Also, the schism of the Russian Church in the Nikonian Synod of 1666-1667 touched the religious life of the region through the Old Believers that pursued to create their communities on the outskirts of the Russian central power. Old Believer influences have been arguably detected in Northern Ladogan Karelia up to the early 20th century. These influences faded away in the region after the Second World war at the latest.
Under the Holy Ruling Synod and in the Great Duchy of Finland
At the end the Swedish Karelian era, it was finally the outbreak of the Great Northern War (1700-1721) that changed the development of Orthodoxy. Tsar Peter the Great (1682-1725) defeated Swedish troops, and in the Treaty of Nystad in 1721, annexed a major part of the former Kexholm Karelia (except certain parishes in Northern Karelia) back to the empire. He suspended the office of the Patriarch and inaugurated the Holy Ruling Synod in its place – the Tsar’s tool for religious affairs. The growing and lively new capital, St. Petersburg, located close to Finland and Karelia, now became the ecclesiastical center of the region.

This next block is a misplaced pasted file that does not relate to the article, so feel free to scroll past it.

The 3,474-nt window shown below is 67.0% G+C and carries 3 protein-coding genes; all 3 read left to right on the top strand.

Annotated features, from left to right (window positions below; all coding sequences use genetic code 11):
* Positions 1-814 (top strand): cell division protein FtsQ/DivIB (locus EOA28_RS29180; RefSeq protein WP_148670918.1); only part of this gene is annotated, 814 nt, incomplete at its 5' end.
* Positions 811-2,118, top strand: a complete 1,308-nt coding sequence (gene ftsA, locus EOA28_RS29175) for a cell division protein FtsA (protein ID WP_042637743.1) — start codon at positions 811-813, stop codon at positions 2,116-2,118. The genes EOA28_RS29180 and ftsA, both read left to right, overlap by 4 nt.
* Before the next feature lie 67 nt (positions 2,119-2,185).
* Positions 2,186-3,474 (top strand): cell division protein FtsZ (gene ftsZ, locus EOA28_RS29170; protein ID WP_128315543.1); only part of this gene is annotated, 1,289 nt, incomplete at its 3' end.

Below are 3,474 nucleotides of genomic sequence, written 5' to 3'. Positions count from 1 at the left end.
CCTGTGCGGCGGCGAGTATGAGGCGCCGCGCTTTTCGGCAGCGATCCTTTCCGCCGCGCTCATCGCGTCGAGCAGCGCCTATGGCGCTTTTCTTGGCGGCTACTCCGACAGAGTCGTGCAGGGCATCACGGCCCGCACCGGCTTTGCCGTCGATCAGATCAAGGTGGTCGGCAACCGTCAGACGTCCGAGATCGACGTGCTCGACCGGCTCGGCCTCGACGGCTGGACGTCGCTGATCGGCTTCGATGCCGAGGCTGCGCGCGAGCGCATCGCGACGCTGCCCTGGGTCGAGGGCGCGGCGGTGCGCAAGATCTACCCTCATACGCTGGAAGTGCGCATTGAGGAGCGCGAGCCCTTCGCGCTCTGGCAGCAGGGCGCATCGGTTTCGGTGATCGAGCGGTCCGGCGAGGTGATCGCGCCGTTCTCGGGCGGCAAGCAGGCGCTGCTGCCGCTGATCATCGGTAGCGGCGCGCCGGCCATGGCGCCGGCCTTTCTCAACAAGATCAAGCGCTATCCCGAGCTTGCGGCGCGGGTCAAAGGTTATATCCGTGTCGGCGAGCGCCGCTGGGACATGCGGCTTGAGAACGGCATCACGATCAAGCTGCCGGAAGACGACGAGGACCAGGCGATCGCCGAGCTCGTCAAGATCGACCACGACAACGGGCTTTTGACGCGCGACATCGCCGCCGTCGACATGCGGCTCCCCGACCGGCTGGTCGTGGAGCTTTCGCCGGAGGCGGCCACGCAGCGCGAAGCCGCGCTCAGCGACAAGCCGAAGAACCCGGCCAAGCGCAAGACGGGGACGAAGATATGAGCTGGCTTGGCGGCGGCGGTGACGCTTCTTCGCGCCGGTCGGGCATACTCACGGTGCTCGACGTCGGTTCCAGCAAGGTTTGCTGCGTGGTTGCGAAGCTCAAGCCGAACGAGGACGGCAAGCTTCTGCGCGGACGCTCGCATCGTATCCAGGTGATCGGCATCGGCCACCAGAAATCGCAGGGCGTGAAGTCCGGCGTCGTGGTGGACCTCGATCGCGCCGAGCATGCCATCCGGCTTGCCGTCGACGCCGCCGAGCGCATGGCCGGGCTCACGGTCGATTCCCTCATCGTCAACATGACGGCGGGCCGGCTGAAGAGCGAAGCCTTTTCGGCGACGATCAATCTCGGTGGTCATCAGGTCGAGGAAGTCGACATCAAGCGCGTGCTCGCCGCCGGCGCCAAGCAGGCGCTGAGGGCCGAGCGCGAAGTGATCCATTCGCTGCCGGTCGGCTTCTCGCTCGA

Under the reinvigorated Romanov rule, the Orthodox life in this region started to recover. The Valaam Monastery awoke from its more than a hundred year-long desertion in approximately 1719, and in the beginning, the modest community grew into one of the most formidable monasteries of the Russian Church in the 19th century enjoying wide-ranging influence.
Sweden lost its eastern regions, Finland, in the 1808-1809 Finnish War, and the autonomous Great Duchy of Finland was established within the Russian Empire. This time of autonomy meant for the Orthodox emerging legislation and parish structures, the development of schools and education, translations of liturgical texts into Finnish, and altogether a vibrant Orthodox revival in a Finnish and Karelian nationalistic tone.